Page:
I am glad to have read A People’s History of the United States by Howard Zinn. It has led me to become more enlightened about many more things, like the darker side of Columbus and the amount of strikes that took place before WWII. While some parts may have been stretched, in most cases I believe it proved to be true to its point: To tell of the suffering and hard times people have had at the hands of capitalists and the government. This book provides many questions but also a different outlook upon our history worth reading.
1. Zinn, Howard A People’s History of the United States. New York: HarperCollins Publishers, 2003. Print.
2. Wineburg, Sam “Undue Certainty: Where Howard Zinn’s A People’s History Falls Short.” Rev. of A People’s History of the United States, by Howard Zinn. American Educator Summer 2013. Online.
June 5th, 2013 by Dad · 2 Comments
My dad, Tom Fryer, graduated from the US Air Force Academy on June 5th of 1963. As a distinguished graduate, my dad was given his degree and commission in the US Air Force by President Kennedy, who was the graduation speaker that year. Seven short months later, President Kennedy would be shot and killed in Dallas, Texas.
In the fall of 1988, when I was a freshman at the Air Force Academy, I found a box of original photo negatives taken at the 1963 USAFA graduation ceremony on the 6th floor of the Cadet Library. I found a negative in the box I thought might be my father with President Kennedy, but since it was a negative and not a print it was hard to tell for sure. Dad had never seen a photo of himself at graduation with President Kennedy. There weren’t (relatively speaking) that many official “distinguished graduates” in the Class of 1963, so I figured someone HAD to have taken a photo of dad with JFK. It turns out someone did. After confirming with family friends this photo was my dad, I had a framed enlargement made and presented this “surprise” gift to my dad for Christmas in 1988. He hung it in his office at Union National and later Commerce Bank in Manhattan, Kansas. After the movie “Forrest Gump” came out in 1994, visitors to his office would sometimes question if the photo was authentic. Yes, it was. That is President John F. Kennedy. And that is my dad.
Today, on the 50th anniversary of my Dad’s graduation from USAFA, a classmate sent him the following YouTube video which includes an original audio recording of President Kennedy’s 18 minute address to the USAFA cadet wing and families on June 5, 1963. I’d never heard this before tonight.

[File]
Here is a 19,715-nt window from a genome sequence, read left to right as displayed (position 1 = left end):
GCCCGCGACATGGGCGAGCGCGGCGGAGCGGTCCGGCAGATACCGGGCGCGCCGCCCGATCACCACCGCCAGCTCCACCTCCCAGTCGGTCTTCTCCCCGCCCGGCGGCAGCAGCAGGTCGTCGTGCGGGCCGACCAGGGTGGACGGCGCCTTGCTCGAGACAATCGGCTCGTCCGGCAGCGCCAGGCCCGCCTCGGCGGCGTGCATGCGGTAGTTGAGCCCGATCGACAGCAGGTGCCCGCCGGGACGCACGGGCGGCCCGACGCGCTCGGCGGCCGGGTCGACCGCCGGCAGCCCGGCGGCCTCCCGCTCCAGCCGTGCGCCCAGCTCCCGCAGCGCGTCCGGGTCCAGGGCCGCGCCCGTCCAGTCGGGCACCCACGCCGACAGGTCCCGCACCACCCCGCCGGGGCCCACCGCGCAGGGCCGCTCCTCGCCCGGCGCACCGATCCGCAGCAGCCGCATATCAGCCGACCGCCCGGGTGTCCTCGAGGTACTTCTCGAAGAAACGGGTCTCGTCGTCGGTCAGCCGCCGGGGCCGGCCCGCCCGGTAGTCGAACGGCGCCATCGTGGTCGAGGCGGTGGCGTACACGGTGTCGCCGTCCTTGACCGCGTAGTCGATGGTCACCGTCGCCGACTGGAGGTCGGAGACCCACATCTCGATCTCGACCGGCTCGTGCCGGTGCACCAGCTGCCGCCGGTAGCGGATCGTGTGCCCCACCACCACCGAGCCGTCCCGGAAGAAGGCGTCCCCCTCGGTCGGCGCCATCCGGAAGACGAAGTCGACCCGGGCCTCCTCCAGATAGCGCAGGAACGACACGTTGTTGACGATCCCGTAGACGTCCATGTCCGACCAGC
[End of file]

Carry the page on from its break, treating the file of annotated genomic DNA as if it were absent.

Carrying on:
Listening to these words from our late 35th President, I’m reminded of how far we’ve come, so quickly, with respect to changes in global communications and technology. Our nation’s need for moral, courageous leaders who recognize (in Kennedy’s words) the non-military as well as military dynamics of our relationships with other nations is still vital. I was born seven years after President Kennedy was killed, and I’ve heard some of the words from his 1961 Inaugural address many times. “Ask not what your country can do for you, ask what you can do for your country.” I’d never heard the words from this particular graduation speech, however, and it’s nothing short of MAGICAL to be able to hear them today, fifty years later.
Wherever and whenever you live in space and time, I challenge you to record and preserve the voice of someone in your family who is still alive today and able to tell stories. If you do, perhaps fifty years hence in 2063 someone you don’t know today will have a magical moment of listening and learning thanks to the time you spent in 2013 creating a digital audio recording.
The sounds of human voices can be both magical and priceless, and we all have roles to play in preserving those voices for future generations.
Thanks to Ken Kopke, USAFA Class of 1963, for sharing this YouTube audio flashback.
A variety of iOS apps and other software programs for audio recording are linked on the “Radio Shows” page of Mapping Media to the Common Core.
April 18th, 2013 by Dad · No Comments